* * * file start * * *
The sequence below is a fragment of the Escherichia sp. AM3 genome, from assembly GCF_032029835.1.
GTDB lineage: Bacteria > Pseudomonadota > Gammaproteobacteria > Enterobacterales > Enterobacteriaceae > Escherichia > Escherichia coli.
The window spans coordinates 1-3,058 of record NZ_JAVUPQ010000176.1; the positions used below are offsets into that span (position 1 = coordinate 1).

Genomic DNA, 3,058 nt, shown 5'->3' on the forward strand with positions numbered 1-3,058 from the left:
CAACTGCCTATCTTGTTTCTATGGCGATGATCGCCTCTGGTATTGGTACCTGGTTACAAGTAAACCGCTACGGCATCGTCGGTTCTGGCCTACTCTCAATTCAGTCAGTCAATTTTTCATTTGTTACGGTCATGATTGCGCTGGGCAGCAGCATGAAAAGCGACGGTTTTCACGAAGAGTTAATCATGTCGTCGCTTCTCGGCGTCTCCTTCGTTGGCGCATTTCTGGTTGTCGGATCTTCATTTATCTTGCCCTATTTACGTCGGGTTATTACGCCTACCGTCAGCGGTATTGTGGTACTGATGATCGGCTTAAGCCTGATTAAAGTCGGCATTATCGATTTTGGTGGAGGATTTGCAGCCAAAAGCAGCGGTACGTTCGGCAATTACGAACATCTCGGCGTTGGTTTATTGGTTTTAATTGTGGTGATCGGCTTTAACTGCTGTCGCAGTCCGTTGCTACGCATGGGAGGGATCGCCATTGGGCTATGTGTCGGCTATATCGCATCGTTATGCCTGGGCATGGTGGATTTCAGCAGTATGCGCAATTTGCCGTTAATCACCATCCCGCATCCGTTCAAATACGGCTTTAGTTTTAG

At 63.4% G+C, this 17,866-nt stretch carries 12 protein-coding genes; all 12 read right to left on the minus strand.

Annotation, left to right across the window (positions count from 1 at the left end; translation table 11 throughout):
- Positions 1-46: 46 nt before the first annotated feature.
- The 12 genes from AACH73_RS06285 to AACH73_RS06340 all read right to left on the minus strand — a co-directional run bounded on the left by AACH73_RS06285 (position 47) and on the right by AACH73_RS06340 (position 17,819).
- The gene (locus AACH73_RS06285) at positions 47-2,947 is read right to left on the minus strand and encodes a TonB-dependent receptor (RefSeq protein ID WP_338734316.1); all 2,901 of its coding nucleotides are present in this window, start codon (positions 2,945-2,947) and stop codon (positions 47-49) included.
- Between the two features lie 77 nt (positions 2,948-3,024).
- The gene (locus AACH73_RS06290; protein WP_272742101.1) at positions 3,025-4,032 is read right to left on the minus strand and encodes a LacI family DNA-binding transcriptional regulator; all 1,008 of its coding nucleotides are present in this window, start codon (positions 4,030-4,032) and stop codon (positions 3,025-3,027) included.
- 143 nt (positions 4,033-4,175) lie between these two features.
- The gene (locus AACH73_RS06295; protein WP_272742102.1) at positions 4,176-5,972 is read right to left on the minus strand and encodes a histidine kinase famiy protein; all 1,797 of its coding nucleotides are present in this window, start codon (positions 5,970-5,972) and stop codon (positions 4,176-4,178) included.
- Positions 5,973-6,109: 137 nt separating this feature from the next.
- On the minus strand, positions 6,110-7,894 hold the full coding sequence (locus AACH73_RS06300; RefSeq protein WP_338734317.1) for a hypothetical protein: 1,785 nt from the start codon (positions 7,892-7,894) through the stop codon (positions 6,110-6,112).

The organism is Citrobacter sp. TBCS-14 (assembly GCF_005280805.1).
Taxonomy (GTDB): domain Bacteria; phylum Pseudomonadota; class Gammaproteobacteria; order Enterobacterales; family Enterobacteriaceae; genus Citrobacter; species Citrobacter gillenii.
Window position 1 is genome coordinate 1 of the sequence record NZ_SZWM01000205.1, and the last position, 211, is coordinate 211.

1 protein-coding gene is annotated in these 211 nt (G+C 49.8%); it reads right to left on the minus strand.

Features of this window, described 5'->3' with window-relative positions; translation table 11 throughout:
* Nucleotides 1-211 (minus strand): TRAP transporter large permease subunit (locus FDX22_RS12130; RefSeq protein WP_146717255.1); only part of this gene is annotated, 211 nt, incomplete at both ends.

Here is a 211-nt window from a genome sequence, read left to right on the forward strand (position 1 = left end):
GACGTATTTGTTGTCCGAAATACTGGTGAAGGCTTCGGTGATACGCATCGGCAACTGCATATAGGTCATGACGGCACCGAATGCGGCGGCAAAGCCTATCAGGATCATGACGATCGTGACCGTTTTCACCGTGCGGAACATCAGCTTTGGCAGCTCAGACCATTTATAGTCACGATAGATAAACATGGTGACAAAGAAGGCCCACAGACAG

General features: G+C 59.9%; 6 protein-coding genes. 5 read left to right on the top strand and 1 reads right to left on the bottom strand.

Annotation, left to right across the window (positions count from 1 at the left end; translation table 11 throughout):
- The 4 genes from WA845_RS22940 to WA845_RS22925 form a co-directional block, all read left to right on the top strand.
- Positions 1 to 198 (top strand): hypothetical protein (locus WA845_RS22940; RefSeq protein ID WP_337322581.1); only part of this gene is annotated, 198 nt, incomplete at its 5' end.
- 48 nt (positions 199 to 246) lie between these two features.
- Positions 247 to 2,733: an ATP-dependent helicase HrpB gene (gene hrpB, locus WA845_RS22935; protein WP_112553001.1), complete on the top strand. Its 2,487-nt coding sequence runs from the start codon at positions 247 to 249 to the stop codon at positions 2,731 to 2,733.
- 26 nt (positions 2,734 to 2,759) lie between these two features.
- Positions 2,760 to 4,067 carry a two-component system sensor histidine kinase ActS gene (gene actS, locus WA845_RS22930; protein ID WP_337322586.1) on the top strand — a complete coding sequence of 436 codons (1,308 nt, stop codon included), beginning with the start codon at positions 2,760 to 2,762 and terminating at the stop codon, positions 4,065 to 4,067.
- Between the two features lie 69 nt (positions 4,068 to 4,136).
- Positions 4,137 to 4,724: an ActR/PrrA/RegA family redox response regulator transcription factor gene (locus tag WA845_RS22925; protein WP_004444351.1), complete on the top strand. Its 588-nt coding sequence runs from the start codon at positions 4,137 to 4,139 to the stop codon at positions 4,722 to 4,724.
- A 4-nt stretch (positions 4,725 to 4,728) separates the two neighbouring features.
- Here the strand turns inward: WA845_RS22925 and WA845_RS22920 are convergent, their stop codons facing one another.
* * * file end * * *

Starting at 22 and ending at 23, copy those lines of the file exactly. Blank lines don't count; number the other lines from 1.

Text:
* Nucleotides 1-211 (minus strand): TRAP transporter large permease subunit (locus FDX22_RS12130; RefSeq protein WP_146717255.1); only part of this gene is annotated, 211 nt, incomplete at both ends.

Here is a 211-nt window from a genome sequence, read left to right on the forward strand (position 1 = left end):